In an appendix (pp. 205-206) the authors give a brief appreciation of "the first American metallurgist", Frederick Overman (1803-52). Comparing him with the great English metallurgist John Percy (1817-89), they write: "Both had impressive analytical abilities, but Overman comes to strong positive, sometimes dogmatic conclusions appropriate to the demands of decision-making whereas Percy very often took an ambiguous position as befits one who was conscious that the facts were not all in place . . . " This evaluation of Overman could be used without modification as an epitaph for William Rostoker (who died in 1990). There is an enormous amount of good sense in his published work, often based on careful empirical or theoretical work: one of many examples in this book is his experiments on the effect of sulphur on the surface tension of liquid cast iron (p. 22, fn. 9). On the other hand he often made ex cathedra statements purely on the basis of his long experience as an engineer. Throughout this book there are examples of such statements: undoubtedly most are correct, but all must be checked out empirically or theoretically before they can be accepted. One example is the statement on p. 192 that, in the carburization of iron, "The influence of the CO/CO2 ratio is independent of dilution by a neutral gas such as nitrogen." This is not correct:, as as can be confirmed by reference to any textbook on engineering thermodynamics.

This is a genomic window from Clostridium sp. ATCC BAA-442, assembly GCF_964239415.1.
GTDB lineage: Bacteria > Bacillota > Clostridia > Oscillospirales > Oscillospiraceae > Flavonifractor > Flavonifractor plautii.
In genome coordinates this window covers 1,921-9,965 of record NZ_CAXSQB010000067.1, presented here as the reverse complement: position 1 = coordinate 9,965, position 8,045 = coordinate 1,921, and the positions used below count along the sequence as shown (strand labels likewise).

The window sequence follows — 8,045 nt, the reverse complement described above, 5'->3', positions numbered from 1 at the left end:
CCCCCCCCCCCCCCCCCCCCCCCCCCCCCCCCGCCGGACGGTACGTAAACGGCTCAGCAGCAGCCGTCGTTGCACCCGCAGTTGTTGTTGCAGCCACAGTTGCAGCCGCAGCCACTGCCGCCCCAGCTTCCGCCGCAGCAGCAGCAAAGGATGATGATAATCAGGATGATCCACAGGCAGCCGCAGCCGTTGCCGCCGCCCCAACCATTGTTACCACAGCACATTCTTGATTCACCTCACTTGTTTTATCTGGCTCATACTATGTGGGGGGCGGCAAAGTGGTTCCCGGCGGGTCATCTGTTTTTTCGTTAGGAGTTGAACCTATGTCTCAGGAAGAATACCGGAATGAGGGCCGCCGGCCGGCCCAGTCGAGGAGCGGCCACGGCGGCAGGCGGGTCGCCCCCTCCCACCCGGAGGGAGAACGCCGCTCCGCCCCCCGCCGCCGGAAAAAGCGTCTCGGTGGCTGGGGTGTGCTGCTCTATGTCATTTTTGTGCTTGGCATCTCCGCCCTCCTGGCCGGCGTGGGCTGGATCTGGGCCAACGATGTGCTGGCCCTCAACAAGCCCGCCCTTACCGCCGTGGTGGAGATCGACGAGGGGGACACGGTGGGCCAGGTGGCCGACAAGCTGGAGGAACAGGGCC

) E.g. Qi Xia, Song dai jingji shi, vol. 2 (Shanghai Renmin Chubanshe, 1988), p. 555; Yoshida Mitsukuni, Chugoku kagaku gijutsu shi ronshu (Tokyo: Nihon Hoso Shuppan Kyokai, 1972), pp. 364-369.
) Ferdinand von Richthofen, Baron Richthofen's letters, 1870-1872 [to the Shanghai Chamber of Commerce] (Shanghai: North China Herald, n.d.), p 38; William H. Shockley, "Notes on the coal- and iron-fields of southeastern Shansi, China" (Transactions of the American Institute of Mining Engineers, 1904, 34: 841-871), p. 870; Thomas T. Read, "The mineral production and resources of China" (Transactions of the American Institute of Mining Engineers, 1913, 43: 3-53), p. 27.
) Emil Sieurin, "Höganäs järnsvamp" (Jernkontorets annaler, 1911, 448-493), pp. 452, 458-459.
) Wang Zhongshu, Han civilization (New Haven & London: Yale University Press, 1982), p. 125; Han dai kaoguxue gailun (Beijing: Zhonghua Shuju, 1984), p. 68.